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7 Common Employer-Sponsored Retirement Plans

Employer
There is an assumption by many people that employer-sponsored retirement plans are generic. The fact is that there are several types of retirement plans which an employee can operate with an aim of saving for retirement.

Your choice of a retirement plan is determined by several factors about your employer such as, what economic sector the employer is involved with as well as the size and type of that employer.

An employer-sponsored plan for saving towards retirement can be used by both the employee and the employer. By having money directly deducted from the pay check, both parties get a chance to save even before they start on spending the pay check. Some employers even go an extra step of matching their employees’ contribution, something you wouldn’t mind, now would you? Plus this will definitely act as a direct incentive to save more.

The seven most popular employer-sponsored retirement plans and their features are:

SEP Plan (Simplified Employee Pension)

  • This retirement option is mostly offered by small businesses to their employees.
  • As an employee you can also set up one yourself.
  • Typically known as a SEP-IRA plan, it is based on Individual Retirement Accounts.
  • Annual contribution limit is pegged at 53,000 dollars.

SIMPLE Plan (Savings Incentive Match Plan for Employees)

  • Offered by small employers to their employees.
  • As an employee you contribute an amount of your choice and your employer can match that amount up to 3% of your salary.
  • There is a limit to how much contribution one can make in a year, for instance, for 2016, it stands at 12,500 dollars. If one is 50 years and above, there is a provision for a ‘catch-up’ contribution which also has a limit ($3,000 for 2016).

401(k) Plan

  • Is mostly offered by large businesses.
  • It is funded by an employee but the employer may also contribute a matching amount.
  • The account is wholly managed by the employee including choice of how to invest the funds. These contributions are usually tax-deferred up until the time withdrawal is done at retirement age.
  • If the funds are withdrawn before retirement, one is penalized.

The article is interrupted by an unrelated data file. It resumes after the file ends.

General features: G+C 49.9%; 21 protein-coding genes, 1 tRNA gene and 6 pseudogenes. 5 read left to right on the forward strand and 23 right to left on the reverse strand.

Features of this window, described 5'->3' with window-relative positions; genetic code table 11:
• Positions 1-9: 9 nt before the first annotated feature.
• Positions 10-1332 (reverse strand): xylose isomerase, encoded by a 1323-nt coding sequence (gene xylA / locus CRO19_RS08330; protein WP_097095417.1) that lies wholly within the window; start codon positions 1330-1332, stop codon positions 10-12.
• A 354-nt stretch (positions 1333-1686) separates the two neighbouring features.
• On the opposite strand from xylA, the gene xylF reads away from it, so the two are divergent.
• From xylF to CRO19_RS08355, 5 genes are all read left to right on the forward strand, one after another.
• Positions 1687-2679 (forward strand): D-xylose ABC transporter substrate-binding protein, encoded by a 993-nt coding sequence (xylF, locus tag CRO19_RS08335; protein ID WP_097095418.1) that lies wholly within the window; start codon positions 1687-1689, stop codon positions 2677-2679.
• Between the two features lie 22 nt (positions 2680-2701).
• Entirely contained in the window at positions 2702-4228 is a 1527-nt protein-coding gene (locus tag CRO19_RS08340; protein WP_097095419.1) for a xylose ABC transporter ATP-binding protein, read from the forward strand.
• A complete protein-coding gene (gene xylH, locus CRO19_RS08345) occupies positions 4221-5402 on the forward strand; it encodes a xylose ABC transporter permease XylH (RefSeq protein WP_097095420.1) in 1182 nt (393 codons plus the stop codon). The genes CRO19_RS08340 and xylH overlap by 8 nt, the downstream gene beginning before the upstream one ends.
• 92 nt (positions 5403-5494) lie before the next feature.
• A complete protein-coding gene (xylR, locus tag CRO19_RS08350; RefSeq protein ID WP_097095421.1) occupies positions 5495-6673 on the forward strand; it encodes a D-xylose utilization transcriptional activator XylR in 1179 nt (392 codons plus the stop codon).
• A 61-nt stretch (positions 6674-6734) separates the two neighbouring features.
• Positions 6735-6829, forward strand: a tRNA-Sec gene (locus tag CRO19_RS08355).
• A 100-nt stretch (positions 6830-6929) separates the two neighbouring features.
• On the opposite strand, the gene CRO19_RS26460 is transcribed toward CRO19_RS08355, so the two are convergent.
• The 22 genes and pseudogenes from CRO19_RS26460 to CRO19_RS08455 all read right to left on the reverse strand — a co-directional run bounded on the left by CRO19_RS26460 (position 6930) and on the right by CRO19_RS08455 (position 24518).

• There is a limit to how much one can contribute annually, for instance the limit for 2016 is 18,000 dollars.

Roth 401(k) plan

  • The benefits are the same as with a Roth IRA and the contributions by an employee are similar with a 401(k) plan.
  • Employee contribution limits are also the same as those of a 401(k) plan, which is better than for a Roth IRA.
  • Any contribution into this plan is not tax-deductible.
  • All earnings accumulate tax.

403(b) Plan

  • This is identical to the 401(k) plan save for the fact that it is designed for NGOs.
  • 403(b) Plans are funded by employees primarily with tax-deductible contributions.
  • Employers can match contributions but to a certain percentage.
  • Contribution limits are the same as those of 401(k) plans with earnings accumulating on a tax-deferred basis.

457 Plan

  • These plans are similar to 401(k) plans and are offered to local and state government employees.
  • They have identical characteristics with 401(k) plans including contribution limits.
  • The main difference is that if an employer offers both a 401(k) Plan and a 457 Plan, as an employee you can contribute fully to both plans hence the benefit of a doubled limit.

Defined Benefits Pension Plan

  • The plan is also known as a traditional retirement plan.
  • It was more common in the 1970s.
  • Replaced by defined contribution plans.
  • The plan is controlled fully by the employer and the employee has no control at all over the funds. The employer is responsible for supplying the employees’ contribution and the monthly benefit given to him/her.